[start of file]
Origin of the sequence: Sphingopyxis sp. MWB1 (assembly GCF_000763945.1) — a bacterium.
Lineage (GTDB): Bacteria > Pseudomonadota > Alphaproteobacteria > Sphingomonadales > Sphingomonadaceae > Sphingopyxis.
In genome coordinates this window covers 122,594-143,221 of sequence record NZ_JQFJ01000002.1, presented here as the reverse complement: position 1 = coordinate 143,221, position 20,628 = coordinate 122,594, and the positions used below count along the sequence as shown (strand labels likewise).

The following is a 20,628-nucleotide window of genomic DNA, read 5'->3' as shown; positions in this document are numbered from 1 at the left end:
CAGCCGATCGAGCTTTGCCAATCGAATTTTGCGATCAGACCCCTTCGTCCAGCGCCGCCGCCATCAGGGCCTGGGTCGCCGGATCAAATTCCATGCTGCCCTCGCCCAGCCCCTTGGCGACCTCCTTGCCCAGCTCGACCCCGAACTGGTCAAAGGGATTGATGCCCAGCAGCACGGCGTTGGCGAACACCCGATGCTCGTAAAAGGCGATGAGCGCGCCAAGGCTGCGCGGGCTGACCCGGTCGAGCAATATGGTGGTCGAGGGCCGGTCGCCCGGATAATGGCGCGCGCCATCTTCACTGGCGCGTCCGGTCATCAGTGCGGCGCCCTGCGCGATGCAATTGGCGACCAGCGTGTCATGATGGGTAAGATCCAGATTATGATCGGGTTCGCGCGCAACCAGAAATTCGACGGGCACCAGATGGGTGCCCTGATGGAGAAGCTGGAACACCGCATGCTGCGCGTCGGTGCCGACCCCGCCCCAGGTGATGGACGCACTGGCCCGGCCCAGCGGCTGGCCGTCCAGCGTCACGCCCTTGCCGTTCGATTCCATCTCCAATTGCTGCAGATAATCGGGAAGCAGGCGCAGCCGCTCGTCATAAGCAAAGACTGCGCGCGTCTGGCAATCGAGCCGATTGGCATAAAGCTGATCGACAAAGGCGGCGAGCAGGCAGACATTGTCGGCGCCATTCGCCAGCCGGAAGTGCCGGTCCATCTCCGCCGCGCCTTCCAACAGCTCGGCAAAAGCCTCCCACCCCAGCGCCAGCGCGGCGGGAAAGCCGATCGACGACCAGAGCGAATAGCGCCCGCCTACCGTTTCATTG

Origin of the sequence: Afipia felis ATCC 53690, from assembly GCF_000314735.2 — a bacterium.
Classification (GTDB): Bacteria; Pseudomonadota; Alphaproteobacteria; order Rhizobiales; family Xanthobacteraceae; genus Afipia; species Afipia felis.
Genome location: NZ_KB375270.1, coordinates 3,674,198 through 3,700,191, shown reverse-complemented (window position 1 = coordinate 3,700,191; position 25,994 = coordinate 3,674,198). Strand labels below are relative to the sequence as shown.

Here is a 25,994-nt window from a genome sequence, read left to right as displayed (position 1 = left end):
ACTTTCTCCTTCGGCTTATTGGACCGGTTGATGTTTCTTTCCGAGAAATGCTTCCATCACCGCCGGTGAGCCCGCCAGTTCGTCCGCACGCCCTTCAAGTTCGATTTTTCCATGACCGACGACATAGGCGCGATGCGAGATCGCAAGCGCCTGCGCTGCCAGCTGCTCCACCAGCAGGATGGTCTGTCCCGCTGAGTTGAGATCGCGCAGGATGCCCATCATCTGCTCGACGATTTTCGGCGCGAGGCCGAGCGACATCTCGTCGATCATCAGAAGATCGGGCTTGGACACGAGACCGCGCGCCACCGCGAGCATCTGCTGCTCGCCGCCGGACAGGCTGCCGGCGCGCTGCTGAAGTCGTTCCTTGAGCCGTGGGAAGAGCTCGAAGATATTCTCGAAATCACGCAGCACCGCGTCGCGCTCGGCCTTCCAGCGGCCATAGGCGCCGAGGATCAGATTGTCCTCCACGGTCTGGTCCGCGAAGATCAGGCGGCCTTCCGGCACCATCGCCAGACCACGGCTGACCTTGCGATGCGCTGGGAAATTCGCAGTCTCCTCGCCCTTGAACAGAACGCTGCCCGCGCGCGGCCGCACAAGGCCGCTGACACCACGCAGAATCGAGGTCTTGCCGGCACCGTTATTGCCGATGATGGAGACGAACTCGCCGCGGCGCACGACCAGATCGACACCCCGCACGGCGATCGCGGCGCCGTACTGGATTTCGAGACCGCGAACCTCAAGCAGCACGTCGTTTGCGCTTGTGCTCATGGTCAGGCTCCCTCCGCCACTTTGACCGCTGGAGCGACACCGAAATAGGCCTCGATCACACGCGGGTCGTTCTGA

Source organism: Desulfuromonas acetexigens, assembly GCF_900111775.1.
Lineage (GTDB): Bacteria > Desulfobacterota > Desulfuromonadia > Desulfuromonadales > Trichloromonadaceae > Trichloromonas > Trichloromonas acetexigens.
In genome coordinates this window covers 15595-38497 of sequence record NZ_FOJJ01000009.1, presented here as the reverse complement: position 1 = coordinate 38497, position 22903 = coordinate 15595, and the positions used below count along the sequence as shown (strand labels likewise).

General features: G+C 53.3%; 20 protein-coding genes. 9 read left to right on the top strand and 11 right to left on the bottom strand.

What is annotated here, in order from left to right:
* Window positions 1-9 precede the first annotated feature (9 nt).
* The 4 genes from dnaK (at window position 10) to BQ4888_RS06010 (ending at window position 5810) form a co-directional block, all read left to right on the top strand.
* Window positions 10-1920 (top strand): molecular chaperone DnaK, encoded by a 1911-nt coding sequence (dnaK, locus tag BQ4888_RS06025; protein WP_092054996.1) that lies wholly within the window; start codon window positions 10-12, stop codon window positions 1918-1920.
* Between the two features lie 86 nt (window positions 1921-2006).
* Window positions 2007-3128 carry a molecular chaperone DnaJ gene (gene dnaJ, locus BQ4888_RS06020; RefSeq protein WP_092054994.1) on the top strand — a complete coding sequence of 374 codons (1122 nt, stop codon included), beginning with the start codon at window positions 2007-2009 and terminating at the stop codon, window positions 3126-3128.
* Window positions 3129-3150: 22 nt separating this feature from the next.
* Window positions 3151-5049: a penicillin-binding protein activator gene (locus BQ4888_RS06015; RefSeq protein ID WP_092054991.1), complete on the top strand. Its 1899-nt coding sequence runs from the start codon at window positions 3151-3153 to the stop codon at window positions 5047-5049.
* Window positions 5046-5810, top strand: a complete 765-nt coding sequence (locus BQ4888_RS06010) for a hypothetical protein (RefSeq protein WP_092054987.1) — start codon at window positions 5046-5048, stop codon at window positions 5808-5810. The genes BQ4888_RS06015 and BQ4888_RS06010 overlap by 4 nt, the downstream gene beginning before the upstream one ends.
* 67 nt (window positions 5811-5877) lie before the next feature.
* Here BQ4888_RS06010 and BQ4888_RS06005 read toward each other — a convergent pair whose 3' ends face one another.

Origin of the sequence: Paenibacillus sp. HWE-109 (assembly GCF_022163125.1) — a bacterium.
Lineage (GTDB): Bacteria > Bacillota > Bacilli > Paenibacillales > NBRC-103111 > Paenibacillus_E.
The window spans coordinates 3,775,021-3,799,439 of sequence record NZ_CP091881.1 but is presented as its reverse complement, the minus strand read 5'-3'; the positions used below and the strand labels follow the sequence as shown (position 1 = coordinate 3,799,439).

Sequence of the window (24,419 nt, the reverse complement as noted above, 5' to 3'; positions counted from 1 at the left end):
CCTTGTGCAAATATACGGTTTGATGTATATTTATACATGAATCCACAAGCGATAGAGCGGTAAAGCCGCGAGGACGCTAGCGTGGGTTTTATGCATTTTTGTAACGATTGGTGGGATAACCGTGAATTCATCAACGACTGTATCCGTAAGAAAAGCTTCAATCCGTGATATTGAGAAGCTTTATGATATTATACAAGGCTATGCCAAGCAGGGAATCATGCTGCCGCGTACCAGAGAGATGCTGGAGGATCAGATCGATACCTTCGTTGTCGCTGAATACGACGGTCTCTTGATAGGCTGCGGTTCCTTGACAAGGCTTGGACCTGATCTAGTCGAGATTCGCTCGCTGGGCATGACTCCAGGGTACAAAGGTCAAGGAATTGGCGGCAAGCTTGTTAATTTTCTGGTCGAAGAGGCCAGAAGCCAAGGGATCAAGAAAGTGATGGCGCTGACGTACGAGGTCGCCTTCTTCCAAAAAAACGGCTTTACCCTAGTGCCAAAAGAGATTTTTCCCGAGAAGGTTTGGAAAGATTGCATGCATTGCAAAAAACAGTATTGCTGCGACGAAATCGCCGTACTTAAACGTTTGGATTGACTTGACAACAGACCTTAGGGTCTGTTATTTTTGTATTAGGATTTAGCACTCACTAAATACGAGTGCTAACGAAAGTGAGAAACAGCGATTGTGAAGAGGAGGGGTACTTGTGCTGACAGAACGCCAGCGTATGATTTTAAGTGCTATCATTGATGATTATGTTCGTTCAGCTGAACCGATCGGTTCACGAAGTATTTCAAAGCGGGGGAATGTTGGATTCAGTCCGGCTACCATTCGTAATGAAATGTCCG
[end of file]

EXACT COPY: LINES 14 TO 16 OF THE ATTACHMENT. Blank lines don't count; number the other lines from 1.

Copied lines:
General features: G+C 53.3%; 20 protein-coding genes. 9 read left to right on the top strand and 11 right to left on the bottom strand.

What is annotated here, in order from left to right:
* Window positions 1-9 precede the first annotated feature (9 nt).